Jan Roberts (the initiator of ‘Across the Timor Sea’) first traveled to East Timor in 2010.
Many years before she had made a promise to her uncle (Norman Nicolay) that she would go there to find out what had happened to Nicolof.
70 years ago, Nicolof had been Norman Nicolay’s criado (Timorese helper and friend).
Even though it had been reported that all criados had died they were led to believe that, contrary to this information, Nicolof was still alive and living in Ailalec.
The information was confirmed, Domingos Baretto (Nicolof) was found to be still living, though elderly and frail.
It was a very emotional surrogate reunion. Both of these physically frail, elderly men had very strong memories of their friendship, formed so many years ago.
In 1942/1943, Norman Nicolay was a young 2/4th Commando, stationed in East Timor.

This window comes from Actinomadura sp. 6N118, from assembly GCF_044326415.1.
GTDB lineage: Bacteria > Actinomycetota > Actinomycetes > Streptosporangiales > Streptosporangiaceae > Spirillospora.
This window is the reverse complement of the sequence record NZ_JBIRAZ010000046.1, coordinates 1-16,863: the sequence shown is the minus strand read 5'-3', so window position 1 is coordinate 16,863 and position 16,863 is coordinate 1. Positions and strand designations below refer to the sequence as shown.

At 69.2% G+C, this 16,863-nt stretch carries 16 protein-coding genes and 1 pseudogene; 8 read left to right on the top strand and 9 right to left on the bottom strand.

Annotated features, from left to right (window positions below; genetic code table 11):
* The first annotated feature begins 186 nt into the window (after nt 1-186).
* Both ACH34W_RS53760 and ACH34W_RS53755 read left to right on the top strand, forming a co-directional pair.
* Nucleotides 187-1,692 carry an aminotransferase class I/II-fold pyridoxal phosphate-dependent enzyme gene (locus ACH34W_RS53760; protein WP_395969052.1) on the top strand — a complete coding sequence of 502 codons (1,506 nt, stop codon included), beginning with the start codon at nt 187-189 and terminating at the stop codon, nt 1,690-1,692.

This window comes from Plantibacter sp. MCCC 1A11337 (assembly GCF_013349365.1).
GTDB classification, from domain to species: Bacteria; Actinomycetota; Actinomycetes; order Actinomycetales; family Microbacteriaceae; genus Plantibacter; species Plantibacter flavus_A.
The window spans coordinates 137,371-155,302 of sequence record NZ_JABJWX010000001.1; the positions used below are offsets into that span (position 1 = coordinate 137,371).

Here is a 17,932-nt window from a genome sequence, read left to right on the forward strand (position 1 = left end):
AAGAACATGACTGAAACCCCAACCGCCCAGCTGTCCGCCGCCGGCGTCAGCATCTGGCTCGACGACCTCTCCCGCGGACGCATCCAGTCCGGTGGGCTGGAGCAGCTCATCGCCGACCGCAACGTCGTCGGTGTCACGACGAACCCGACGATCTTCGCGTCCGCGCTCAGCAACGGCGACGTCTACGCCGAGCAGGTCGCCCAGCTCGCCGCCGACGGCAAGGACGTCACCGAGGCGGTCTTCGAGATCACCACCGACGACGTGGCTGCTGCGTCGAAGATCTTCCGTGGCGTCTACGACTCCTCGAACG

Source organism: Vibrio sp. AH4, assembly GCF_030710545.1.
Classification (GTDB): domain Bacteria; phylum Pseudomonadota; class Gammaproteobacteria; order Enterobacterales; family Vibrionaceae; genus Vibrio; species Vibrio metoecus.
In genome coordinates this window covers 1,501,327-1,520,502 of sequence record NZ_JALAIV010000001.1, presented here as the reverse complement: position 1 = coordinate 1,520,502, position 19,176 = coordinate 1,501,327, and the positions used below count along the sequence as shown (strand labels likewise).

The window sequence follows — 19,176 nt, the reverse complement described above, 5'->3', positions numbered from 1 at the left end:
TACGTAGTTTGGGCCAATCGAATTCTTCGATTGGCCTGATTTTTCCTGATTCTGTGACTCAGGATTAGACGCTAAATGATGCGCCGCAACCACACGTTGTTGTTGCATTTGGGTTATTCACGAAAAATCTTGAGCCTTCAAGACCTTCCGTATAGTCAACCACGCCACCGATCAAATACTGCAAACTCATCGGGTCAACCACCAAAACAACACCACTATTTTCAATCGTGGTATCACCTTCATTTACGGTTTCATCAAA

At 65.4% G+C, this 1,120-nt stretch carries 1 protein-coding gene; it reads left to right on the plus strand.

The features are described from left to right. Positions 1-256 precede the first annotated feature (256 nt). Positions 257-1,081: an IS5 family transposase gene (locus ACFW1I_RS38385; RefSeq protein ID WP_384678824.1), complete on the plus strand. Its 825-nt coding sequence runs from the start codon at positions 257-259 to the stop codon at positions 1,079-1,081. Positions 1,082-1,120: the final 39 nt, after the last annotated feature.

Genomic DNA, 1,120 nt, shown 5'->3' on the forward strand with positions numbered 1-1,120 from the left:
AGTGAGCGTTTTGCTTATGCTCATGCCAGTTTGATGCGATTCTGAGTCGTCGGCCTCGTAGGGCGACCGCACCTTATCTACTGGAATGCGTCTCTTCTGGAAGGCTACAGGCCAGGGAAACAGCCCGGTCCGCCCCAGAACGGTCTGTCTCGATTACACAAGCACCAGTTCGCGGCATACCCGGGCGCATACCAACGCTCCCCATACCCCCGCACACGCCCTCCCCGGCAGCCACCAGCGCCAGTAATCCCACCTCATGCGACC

Australian 2/2nd and 2/4th Commandos were dispersed in small groups around the inland and Lieutenant Norman Nicolay was based in Ailalec, where he met Nicolof.
A very strong bond of friendship was formed between this young Australian Commando and a much younger Nicolof (Domingos Baretto).
Their friendship grew through difficult times. Both demonstrated extraordinary bravery.
Cameras were severely restricted, so as far as we can determine, there was no photograph taken of Nicolof (Domingos Baretto) in 1942. We do however have one of Douglas (Criado to the 2/4th CO, Major Mac Walker).
Norman Nicolay related how the young orphan gained his nickname:
“Douglas was first given the name of MacArthur (in honour of General Douglas MacArthur) however in tetun (the local language) MacArthur is too close to meaning ‘monkey’, so to avoid upset his nickname was changed to Douglas.”